Wildfire Commission Chair Discusses Challenges of Combating Destructive Fires
By Media Office Staff
California’s efforts to combat the threat of destructive fires needs to focus on more prevention efforts, according to the chair of a state commission formed to look at the issue.
“When we think about how we deal with wildfires, it has to be on the prevention side,” said Carla Peterman, who was chair of the Commission on Catastrophic Wildfire Cost and Recovery. “Because once a fire gets ignited, there is so much property, there is so much human life in its path that it ends up being very destructive.”
Peterman, a former commissioner at the California Energy Commission (CEC) and the California Public Utilities Commission, spoke about the issues and challenges confronting California’s wildfire efforts during an Aug. 29 talk at the CEC.
The five-member wildfire commission was established within the Governor’s Office of Planning and Research as a result of last year’s Senate Bill 901. It requires that the commission hold public meetings with the purpose of evaluating the short- and long-term costs of catastrophic wildfire to the state, and prepare a report including recommendations for changes to the law that would address these costs and ensure equitable distribution among affected parties.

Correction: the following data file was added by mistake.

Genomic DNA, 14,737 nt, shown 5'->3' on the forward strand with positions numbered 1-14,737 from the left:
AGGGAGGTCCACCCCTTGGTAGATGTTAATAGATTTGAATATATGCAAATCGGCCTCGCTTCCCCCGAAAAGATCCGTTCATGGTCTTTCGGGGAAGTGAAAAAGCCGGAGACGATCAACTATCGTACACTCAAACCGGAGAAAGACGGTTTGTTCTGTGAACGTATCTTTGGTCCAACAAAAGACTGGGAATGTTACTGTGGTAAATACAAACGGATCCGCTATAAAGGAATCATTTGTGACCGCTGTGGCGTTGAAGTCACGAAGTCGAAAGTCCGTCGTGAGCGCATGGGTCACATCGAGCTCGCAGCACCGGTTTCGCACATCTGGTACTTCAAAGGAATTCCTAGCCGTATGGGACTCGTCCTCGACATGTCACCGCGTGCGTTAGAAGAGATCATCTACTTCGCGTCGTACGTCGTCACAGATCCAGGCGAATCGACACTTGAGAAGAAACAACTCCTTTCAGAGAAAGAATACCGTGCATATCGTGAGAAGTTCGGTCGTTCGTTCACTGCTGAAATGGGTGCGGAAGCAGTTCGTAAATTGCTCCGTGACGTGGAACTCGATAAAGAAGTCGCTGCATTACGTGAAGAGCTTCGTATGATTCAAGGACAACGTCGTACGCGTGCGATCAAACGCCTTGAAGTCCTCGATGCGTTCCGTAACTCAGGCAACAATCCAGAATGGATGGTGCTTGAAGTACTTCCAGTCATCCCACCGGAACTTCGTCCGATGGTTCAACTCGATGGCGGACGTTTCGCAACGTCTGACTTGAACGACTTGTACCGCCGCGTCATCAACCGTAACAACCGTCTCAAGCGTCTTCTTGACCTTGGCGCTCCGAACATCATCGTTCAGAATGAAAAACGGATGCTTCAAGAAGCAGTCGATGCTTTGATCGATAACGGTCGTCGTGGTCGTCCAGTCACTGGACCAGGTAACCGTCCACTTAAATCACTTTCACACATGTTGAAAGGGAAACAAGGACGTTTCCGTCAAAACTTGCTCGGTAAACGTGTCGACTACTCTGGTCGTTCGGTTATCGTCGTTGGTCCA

The current insurance and regulatory system in California is insufficient to deal with the pace and scale of recent wildfires, Peterman said.
“We don’t know if 2017 to 2018 were one in 20 year events, or one in 250 year events,” she said. “That distribution of risk makes it really hard for our typical risk management products like insurance to be priced and to be offered.”
During the public outreach process, the wildfire commission held meetings across California to gather input from stakeholders on subjects such as building standards and socializing costs of wildfires in fire-prone areas.
The commission submitted its final report on future fire risks, liability, and rebuilding issues in June 2019. The recommendations centered on fire insurance liability issues and wildfire prevention efforts by utilities operating in at-risk communities.
Peterman said the key finding from the report is the understanding that California will need to invest heavily in wildfire prevention and minimize risk of property damage before insurers can begin to offer products to residents living in areas which are currently at high risk of wildfire.
“The community that deals with risk finds this an unacceptable risk to touch, and they don’t have to do anything about it,” she said. “But those of us who work in government, those of us who work at utilities, we can’t afford to say we’re not going to deal with this anymore. And so what we learned was if we can get our risk of wildfires, not to zero, but more understood and lower, then there are financial mechanisms that will start to be provided.”
Peterman, who consults on energy and utility issues, is scheduled to join Southern California Edison as its senior vice president of regulatory affairs on Oct. 1.